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War of Words Escalates Between Head Honchos at Facebook & Apple



The verbal war between Facebook’s founder Mark Zuckerberg and Apple CEO Tim Cook, has escalated with Zuckerberg’s recent allegation that Apple’s expensive gadgets are “just serving rich people.”

This charged claim by the Facebook billionaire came after last week’s statement by Cook in which he said by selling their data to third parties the social network was violating the “human right” to privacy of its users.

On Monday, April 2, during an interview with Vox, 33-year-old Zuckerberg said, “You know, I find that argument, that if you’re not paying that somehow we can’t care about you, to be extremely glib. And not at all aligned with the truth.” He added, “The reality here is that if you want to build a service that helps connect everyone in the world, then there are a lot of people who can’t afford to pay.”

Last week, Cook said in an interview that the recent scandal Facebook had involving Cambridge Analytica proves that government regulation is needed for the social networking site. Cook said that Apple believes that privacy is a “civil liberty” and a basic “human right.”

The Apple boss said, “The truth is we could make a ton of money if we monetized our customer, if our customer was our product. We’ve elected not to do that.”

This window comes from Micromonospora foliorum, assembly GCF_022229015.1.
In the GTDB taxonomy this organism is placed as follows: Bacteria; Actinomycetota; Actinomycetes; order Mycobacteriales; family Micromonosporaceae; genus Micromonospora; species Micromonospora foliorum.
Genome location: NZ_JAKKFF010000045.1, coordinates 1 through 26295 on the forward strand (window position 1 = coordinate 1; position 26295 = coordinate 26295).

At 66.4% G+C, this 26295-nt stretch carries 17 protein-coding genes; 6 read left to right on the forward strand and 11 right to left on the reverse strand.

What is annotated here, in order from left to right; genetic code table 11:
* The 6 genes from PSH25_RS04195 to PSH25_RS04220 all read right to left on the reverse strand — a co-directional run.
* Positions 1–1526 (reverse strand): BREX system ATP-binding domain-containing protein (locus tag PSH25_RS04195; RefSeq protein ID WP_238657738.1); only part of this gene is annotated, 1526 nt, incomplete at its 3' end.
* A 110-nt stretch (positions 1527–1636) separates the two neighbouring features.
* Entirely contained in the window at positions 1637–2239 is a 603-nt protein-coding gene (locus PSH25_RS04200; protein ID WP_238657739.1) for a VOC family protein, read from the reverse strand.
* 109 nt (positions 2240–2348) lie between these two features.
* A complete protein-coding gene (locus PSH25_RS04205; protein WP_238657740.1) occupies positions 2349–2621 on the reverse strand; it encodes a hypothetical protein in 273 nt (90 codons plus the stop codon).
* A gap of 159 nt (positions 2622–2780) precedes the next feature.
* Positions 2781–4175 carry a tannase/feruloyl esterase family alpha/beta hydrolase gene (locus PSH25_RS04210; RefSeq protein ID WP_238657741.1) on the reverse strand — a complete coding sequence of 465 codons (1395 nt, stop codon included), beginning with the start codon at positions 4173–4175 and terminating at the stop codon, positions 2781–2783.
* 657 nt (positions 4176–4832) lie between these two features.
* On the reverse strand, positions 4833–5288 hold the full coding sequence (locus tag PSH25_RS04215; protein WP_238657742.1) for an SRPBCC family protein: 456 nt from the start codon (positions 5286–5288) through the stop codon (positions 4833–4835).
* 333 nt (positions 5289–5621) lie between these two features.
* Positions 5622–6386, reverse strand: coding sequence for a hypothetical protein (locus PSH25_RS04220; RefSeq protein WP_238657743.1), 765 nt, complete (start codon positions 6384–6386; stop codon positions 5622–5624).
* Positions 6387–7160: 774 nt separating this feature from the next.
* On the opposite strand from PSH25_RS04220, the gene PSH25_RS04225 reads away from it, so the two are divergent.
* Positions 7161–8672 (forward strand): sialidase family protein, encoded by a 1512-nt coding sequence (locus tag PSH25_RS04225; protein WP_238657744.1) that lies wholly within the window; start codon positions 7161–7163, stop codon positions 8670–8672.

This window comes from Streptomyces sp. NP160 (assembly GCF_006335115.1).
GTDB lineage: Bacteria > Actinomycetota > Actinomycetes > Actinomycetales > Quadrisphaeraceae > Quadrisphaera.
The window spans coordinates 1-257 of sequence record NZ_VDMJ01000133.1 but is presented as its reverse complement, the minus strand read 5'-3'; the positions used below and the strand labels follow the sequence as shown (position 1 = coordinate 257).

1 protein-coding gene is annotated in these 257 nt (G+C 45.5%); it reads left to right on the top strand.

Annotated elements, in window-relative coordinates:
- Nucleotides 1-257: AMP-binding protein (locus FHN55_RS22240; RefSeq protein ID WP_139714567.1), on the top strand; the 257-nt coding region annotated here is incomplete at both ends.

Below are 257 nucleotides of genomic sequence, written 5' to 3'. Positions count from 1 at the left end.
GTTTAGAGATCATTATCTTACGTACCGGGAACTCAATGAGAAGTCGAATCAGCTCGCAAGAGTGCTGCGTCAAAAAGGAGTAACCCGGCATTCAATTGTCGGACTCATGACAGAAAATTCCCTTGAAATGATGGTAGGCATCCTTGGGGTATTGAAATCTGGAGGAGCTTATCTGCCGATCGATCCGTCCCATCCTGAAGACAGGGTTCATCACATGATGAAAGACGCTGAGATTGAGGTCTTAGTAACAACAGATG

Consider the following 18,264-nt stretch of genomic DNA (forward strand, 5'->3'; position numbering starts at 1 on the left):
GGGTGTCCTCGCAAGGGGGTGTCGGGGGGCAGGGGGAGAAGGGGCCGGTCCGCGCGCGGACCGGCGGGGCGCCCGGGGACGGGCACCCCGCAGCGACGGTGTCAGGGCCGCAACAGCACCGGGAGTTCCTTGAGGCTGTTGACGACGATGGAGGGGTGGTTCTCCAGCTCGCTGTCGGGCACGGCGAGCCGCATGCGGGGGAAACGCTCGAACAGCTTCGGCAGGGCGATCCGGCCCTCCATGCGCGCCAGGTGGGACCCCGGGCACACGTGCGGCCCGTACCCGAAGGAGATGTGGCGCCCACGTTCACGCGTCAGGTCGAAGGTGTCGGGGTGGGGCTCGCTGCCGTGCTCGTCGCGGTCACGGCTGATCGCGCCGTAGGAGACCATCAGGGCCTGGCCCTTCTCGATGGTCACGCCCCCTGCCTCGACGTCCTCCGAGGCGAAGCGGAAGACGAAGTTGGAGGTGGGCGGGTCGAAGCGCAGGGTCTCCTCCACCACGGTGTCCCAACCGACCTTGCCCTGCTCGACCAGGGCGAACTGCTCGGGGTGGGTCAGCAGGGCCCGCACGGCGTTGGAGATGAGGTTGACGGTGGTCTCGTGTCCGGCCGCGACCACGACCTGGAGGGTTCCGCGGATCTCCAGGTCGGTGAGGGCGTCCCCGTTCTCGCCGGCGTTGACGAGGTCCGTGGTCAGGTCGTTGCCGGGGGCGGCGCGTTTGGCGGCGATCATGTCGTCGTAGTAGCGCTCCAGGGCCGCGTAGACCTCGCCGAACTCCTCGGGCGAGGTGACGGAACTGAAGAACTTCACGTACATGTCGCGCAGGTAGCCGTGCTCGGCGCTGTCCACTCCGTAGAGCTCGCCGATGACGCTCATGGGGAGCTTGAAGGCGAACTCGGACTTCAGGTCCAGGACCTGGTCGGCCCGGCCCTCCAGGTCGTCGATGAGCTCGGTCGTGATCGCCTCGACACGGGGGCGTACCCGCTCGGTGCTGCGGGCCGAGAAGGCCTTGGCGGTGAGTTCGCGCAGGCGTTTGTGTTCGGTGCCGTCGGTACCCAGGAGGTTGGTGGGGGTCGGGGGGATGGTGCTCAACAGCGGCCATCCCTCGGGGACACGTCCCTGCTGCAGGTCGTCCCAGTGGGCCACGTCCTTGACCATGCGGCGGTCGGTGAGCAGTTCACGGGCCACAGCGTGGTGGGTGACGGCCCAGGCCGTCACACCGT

Then on Monday Zuckerberg reacted to Cook’s comment and Apple’s infamously pricey products, saying that the goal of Facebook is “to build a service which is not just serving rich people.” He said, “I think it’s important that we don’t get all Stockholm Syndrome and let the companies that work hard to charge you more convince you that they actually care more about you. Because that sounds ridiculous to me.”

The Post reports, “Cook isn’t the only Silicon Valley heavyweight to take a swipe at Zuckerberg of late. Facebook pages for Tesla and SpaceX disappeared two weeks ago after CEO Elon Musk got dared to delete them on Twitter. Musk claimed he ‘didn’t realize’ SpaceX even had a Facebook page, saying he had ‘literally never seen it even once.’ Facebook shares dipped 2.8 percent on Monday, closing at $155.39.”

By Rachel Shapiro

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